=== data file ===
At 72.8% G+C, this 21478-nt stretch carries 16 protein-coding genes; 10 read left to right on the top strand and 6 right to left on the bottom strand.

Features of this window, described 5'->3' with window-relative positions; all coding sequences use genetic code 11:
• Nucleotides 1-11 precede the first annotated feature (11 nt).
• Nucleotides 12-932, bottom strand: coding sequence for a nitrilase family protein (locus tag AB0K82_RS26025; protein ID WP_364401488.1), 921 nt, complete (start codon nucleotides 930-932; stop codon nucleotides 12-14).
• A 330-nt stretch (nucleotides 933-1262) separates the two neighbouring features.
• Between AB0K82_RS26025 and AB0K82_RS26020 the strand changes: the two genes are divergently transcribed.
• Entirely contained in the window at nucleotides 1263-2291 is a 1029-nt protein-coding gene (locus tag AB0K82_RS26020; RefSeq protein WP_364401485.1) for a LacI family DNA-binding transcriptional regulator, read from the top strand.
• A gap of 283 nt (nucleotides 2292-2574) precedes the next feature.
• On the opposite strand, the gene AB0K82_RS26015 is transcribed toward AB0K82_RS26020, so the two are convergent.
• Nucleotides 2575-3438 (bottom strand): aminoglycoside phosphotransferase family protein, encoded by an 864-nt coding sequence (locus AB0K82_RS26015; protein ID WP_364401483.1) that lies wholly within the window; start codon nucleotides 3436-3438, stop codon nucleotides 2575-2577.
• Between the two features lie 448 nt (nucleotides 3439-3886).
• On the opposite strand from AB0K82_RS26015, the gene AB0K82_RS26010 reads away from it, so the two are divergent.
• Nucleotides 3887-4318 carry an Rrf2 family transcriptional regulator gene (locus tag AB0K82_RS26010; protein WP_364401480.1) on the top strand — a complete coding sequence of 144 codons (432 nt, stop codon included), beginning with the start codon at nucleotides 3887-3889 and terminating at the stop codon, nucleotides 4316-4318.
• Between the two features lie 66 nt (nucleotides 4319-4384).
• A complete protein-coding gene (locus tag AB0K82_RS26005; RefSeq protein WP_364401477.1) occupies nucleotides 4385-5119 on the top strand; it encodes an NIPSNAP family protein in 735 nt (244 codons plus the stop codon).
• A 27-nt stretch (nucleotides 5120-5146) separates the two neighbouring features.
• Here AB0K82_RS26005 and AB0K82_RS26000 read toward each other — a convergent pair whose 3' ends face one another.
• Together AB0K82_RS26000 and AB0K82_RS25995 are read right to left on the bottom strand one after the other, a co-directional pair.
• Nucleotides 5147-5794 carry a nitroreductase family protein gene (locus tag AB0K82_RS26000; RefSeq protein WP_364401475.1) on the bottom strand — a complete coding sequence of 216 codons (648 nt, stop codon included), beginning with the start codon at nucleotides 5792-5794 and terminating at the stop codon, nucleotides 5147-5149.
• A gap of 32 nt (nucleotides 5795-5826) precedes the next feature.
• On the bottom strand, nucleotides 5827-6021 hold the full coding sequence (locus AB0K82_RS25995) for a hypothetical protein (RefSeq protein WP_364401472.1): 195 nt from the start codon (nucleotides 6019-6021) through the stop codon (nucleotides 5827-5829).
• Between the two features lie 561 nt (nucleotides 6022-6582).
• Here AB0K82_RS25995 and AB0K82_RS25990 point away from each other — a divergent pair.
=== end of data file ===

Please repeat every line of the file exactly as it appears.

At 72.8% G+C, this 21478-nt stretch carries 16 protein-coding genes; 10 read left to right on the top strand and 6 right to left on the bottom strand.

Features of this window, described 5'->3' with window-relative positions; all coding sequences use genetic code 11:
• Nucleotides 1-11 precede the first annotated feature (11 nt).
• Nucleotides 12-932, bottom strand: coding sequence for a nitrilase family protein (locus tag AB0K82_RS26025; protein ID WP_364401488.1), 921 nt, complete (start codon nucleotides 930-932; stop codon nucleotides 12-14).
• A 330-nt stretch (nucleotides 933-1262) separates the two neighbouring features.
• Between AB0K82_RS26025 and AB0K82_RS26020 the strand changes: the two genes are divergently transcribed.
• Entirely contained in the window at nucleotides 1263-2291 is a 1029-nt protein-coding gene (locus tag AB0K82_RS26020; RefSeq protein WP_364401485.1) for a LacI family DNA-binding transcriptional regulator, read from the top strand.
• A gap of 283 nt (nucleotides 2292-2574) precedes the next feature.
• On the opposite strand, the gene AB0K82_RS26015 is transcribed toward AB0K82_RS26020, so the two are convergent.
• Nucleotides 2575-3438 (bottom strand): aminoglycoside phosphotransferase family protein, encoded by an 864-nt coding sequence (locus AB0K82_RS26015; protein ID WP_364401483.1) that lies wholly within the window; start codon nucleotides 3436-3438, stop codon nucleotides 2575-2577.
• Between the two features lie 448 nt (nucleotides 3439-3886).
• On the opposite strand from AB0K82_RS26015, the gene AB0K82_RS26010 reads away from it, so the two are divergent.
• Nucleotides 3887-4318 carry an Rrf2 family transcriptional regulator gene (locus tag AB0K82_RS26010; protein WP_364401480.1) on the top strand — a complete coding sequence of 144 codons (432 nt, stop codon included), beginning with the start codon at nucleotides 3887-3889 and terminating at the stop codon, nucleotides 4316-4318.
• Between the two features lie 66 nt (nucleotides 4319-4384).
• A complete protein-coding gene (locus tag AB0K82_RS26005; RefSeq protein WP_364401477.1) occupies nucleotides 4385-5119 on the top strand; it encodes an NIPSNAP family protein in 735 nt (244 codons plus the stop codon).
• A 27-nt stretch (nucleotides 5120-5146) separates the two neighbouring features.
• Here AB0K82_RS26005 and AB0K82_RS26000 read toward each other — a convergent pair whose 3' ends face one another.
• Together AB0K82_RS26000 and AB0K82_RS25995 are read right to left on the bottom strand one after the other, a co-directional pair.
• Nucleotides 5147-5794 carry a nitroreductase family protein gene (locus tag AB0K82_RS26000; RefSeq protein WP_364401475.1) on the bottom strand — a complete coding sequence of 216 codons (648 nt, stop codon included), beginning with the start codon at nucleotides 5792-5794 and terminating at the stop codon, nucleotides 5147-5149.
• A gap of 32 nt (nucleotides 5795-5826) precedes the next feature.
• On the bottom strand, nucleotides 5827-6021 hold the full coding sequence (locus AB0K82_RS25995) for a hypothetical protein (RefSeq protein WP_364401472.1): 195 nt from the start codon (nucleotides 6019-6021) through the stop codon (nucleotides 5827-5829).
• Between the two features lie 561 nt (nucleotides 6022-6582).
• Here AB0K82_RS25995 and AB0K82_RS25990 point away from each other — a divergent pair.